Negotiators given 5 daysIts all about money. WTS should pay. Why not?
to talk to Jolo abductors Posted: 12:45 PM (Manila Time) | Aug. 23, 2002 Agence France-Presse
ZAMBOANGA - The Philippine military has agreed to hold its fire and give negotiators five days to secure the release of four Christian women being held by the Abu Sayyaf Muslim gang, officials said Friday.
The negotiations are to take place despite the beheading of two male hostages by the gunmen who are hiding in Patikul town in the southern island of Jolo.
Yusop Jikiri, governor of Sulu province, which includes Jolo, said provincial officials asked for the five-day respite and "the military agreed in principle."
Jikiri said this problem can be handled by the provincial government "if given ample time by the national government and military," adding that the mayor of Patikul, Hasser Hayudini, was engaged in talks with the notorious kidnapping group.
Jikiri said the military had shelled suspected Abu Sayyaf lairs in Patikul on Thursday but that he had not heard of any further operations against them.
He stressed that "ransom was the last thing they would consider," in their negotiations because it was against government policy.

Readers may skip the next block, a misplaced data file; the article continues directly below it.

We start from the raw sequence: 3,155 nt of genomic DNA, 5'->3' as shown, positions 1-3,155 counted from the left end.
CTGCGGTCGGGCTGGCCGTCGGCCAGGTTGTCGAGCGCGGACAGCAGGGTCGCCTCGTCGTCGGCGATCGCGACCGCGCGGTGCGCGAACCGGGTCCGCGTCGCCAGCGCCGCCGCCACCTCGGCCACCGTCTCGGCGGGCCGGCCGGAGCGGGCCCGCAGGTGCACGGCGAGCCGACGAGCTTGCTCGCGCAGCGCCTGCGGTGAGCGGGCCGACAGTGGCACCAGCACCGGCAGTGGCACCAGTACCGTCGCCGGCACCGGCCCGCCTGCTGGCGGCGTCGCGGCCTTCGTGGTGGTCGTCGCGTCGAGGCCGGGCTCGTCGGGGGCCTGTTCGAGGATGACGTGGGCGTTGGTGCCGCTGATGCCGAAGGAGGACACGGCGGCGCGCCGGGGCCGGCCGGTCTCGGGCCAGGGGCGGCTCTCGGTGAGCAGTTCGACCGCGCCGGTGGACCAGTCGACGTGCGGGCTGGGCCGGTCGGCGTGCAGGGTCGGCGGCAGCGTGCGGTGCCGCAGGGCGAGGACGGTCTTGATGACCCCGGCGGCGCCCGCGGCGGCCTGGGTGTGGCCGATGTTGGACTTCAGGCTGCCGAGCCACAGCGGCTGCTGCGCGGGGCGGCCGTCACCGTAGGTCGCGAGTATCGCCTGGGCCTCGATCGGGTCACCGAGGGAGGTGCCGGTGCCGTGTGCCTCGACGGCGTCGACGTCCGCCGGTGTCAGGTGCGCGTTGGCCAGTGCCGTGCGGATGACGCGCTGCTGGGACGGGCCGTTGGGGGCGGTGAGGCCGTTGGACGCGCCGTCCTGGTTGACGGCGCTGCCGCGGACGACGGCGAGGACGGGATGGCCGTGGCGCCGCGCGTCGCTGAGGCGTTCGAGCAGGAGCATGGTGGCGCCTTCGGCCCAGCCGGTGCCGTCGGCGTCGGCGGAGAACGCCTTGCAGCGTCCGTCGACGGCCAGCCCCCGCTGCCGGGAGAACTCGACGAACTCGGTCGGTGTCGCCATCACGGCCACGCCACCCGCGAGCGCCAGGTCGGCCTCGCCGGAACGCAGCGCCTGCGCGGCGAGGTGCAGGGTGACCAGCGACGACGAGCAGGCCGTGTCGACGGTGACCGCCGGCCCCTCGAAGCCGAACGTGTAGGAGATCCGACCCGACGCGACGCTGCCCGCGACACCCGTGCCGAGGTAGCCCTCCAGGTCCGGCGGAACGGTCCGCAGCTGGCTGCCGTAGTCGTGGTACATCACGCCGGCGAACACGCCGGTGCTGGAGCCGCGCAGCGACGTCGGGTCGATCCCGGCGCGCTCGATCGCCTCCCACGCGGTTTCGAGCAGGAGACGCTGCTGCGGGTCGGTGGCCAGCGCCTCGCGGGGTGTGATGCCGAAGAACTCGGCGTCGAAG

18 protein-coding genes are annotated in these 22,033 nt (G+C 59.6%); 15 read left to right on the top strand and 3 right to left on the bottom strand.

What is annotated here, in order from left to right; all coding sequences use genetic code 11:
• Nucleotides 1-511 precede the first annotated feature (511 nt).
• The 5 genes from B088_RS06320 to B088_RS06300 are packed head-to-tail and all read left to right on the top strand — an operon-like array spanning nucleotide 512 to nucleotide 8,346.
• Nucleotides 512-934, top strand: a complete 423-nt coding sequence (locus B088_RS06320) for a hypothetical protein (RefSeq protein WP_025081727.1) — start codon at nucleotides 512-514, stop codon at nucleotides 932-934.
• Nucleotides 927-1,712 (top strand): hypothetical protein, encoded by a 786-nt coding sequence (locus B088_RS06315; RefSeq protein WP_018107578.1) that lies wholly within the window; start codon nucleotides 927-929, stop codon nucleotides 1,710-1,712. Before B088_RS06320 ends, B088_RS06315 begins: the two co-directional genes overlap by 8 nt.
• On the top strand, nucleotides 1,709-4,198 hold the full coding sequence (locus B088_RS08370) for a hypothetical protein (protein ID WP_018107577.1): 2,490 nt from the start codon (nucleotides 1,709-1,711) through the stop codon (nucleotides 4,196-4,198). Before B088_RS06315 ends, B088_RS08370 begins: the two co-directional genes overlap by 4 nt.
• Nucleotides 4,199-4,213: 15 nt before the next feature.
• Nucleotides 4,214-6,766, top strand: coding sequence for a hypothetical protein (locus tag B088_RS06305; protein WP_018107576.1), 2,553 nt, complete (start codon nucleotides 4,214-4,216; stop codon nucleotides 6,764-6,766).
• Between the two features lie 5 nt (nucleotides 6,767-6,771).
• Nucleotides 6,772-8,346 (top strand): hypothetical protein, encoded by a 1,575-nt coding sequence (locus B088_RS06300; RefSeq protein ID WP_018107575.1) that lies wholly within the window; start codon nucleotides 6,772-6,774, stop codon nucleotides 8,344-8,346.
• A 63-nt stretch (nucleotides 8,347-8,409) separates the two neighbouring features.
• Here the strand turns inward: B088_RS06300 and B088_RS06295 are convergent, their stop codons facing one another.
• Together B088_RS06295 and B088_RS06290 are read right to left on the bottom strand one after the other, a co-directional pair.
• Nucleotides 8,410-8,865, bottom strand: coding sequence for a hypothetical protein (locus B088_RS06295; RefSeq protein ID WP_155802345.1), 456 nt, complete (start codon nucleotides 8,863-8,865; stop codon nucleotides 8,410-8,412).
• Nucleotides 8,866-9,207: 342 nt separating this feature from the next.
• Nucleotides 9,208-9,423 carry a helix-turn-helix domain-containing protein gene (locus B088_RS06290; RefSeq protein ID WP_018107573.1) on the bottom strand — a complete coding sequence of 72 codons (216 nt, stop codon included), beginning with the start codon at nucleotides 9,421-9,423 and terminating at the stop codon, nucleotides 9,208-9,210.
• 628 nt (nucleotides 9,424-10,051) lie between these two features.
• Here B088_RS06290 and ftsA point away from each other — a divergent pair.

He said the military was "preparing their forces in strategic areas," but were restraining themselves for now.
The Abu Sayyaf seized six members of the Jehovah's Witnesses Christian sect as they were selling cosmetics in Patikul town on Tuesday. Two Muslims who were initially seized by the group, were swiftly released.
The severed heads of two male Jehovah's Witnesses were later found along with a message that other non-Muslims would suffer the same fate. Four female Jehovah's Witness members are still in the hands of the group.
This marked the first abduction by the notorious group after months on the run from US-trained Philippine soldiers.
Jikiri, a former Muslim separatist guerrilla leader, condemned the beheadings, saying it was "against Islam."
He also said it was the first time he had ever heard of the Abu Sayyaf beheading their victims so soon after abducting them.
This abrupt beheading could be a sign of "jostling for power between factions," of the Abu Sayyaf, the governor said.
Other military sources said the beheadings might be intended to warn the relatives of the remaining hostages to pay ransom quickly.
Three weeks ago, US Special Forces troops ended a six-month joint counter-terrorist operation on the nearby southern island of Basilan to help local troops defeat the Abu Sayyaf there.
Philippine President Gloria Macapagal-Arroyo had recently claimed victory over Abu Sayyaf, saying the group's capabilities had been substantially reduced.
The military believes that senior Abu Sayyaf leaders fled Basilan for Jolo which was not covered by the joint US-Philippine operation.
Another US military deployment is expected to start in this country in October but it is not yet certain if the American troops will operate in Jolo where various Muslim armed groups are active.
Edited by - ISP on 23 August 2002 3:6:48